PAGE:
We Have To Try


I will admit it was a little hard to drop the kids off at school yesterday.  There was no question whether they would go or not and although they were well aware of what happened on Friday, they didn’t seem hesitant about it.  Although, Anne did say, “I need to give you an extra big hug today.”

It’s hard not to think about Sandy Hook, especially now that we have sweet little faces attached to those 20 names, not to mention the 6 beautiful teachers.  I keep finding myself wiping away tears randomly throughout the day and I am far away from the impact of it.  I don’t live in that community, I didn’t know a single person directly touched by it.  And still it’s hard.  I can’t imagine how much that feeling must be multiplied for those in Newtown Conn.

The only thing that makes it bearable is the outpouring of love, compassion and kindness that is coming from everywhere.  Someone in California buying coffee for the entire town, the #26 Acts of Kindness movement, strangers volunteering to fill workers shifts so they can attend funerals.  And even just out and about you notice that everyone is moving a little slower, a little less hurried, asking how you are and actually listening to the answer.  People reaching out to people they don’t even know, complete strangers, to make their day a little bit better, even if it’s inconvenient.

It’s the only thing that makes it bearable.  That jolt that reminds us all of what really matters, that we are all one big community, one big family and that we’re supposed to take care of each other.

Tragedies seem to do that to us.  It’s happened before, Sept 11th, Hurricane Katrina, the tornadoes in Joplin….Newtown.  The good comes pouring out from everywhere.  But then it always seems to slowly dry up.  A few months down the line we all seem to retreat back into our own little worlds.  We get focused on our to do lists.  The little annoyances that we had realized didn’t matter start convincing us once again that they are “problems” or “hardships”.  We forget.  We forget to see the people right in front of us.  We forget that even strangers are part of our community. We forget to reach out and offer help, friendship, a smile.  The outpouring of love, kindness and compassion that flows so freely at times like this tends to dry up, like a mountain creek in a long drought, until its barely a trickle.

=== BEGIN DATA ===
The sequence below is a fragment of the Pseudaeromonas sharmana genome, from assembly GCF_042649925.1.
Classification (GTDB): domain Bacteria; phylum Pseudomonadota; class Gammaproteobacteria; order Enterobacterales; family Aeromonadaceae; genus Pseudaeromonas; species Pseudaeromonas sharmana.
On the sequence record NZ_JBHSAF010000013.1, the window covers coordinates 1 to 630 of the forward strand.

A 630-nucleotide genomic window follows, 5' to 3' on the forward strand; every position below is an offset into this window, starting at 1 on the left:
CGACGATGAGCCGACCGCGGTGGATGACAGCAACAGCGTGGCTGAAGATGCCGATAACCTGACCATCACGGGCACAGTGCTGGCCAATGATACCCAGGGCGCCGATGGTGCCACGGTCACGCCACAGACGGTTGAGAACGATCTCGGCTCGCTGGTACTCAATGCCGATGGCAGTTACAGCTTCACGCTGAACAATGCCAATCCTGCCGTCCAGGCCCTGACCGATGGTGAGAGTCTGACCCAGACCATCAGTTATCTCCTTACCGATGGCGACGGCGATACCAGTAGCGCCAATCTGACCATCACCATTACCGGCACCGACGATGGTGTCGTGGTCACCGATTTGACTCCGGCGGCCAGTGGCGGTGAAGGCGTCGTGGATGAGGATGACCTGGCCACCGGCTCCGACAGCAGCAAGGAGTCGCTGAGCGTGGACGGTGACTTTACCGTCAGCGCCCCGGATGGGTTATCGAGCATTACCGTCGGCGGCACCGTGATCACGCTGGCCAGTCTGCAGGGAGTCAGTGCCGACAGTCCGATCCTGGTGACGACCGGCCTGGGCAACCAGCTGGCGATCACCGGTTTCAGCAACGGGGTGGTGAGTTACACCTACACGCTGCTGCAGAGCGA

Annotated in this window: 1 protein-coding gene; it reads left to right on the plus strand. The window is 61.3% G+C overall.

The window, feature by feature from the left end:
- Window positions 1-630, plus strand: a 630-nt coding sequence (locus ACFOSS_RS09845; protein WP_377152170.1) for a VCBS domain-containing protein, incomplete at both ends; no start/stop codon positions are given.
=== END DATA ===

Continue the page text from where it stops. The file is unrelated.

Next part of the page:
What I wonder is this.  What if we could keep it going.  What if we could make this outpouring last beyond this week, beyond Christmas, beyond the funerals, beyond the initial shock of it all.  What if we were still reaching out and listening and offering love, kindness and compassion next month, six months from now?  What if we could keep it going until this time next year?  Would the anniversary of Sandy Hook find us living in a better world if we could do that?

I know it sounds naive and simplistic.  And I know it’s easier said than done. I know the problems that led to this are complicated and the conversations will be long and hard.  I understand all of that.  I do.

But what if?  What if it could change our world, even just a little?  What if we could remember to just take a deep breath and smile and care a little bit more about the other guy?  If we can keep it going, keep spreading kindness around it could matter.  It might help.

Maybe I’m wrong.  Maybe it won’t make any difference at all and the problems of the world might be way to big to be conquered by such a simple minded idea.  But we have to try.  Don’t we?  I really think we have to try.

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One Response to We Have To Try

  1. Joe Owens says:

    Are you as weary as I from collecting the names of all the tragedies we face? I am not saying I cannot have sympathy, i do, but I think we have to celebrate the good that happens more. The bad drags us down to the pint we see nothing but bad everywhere we look.

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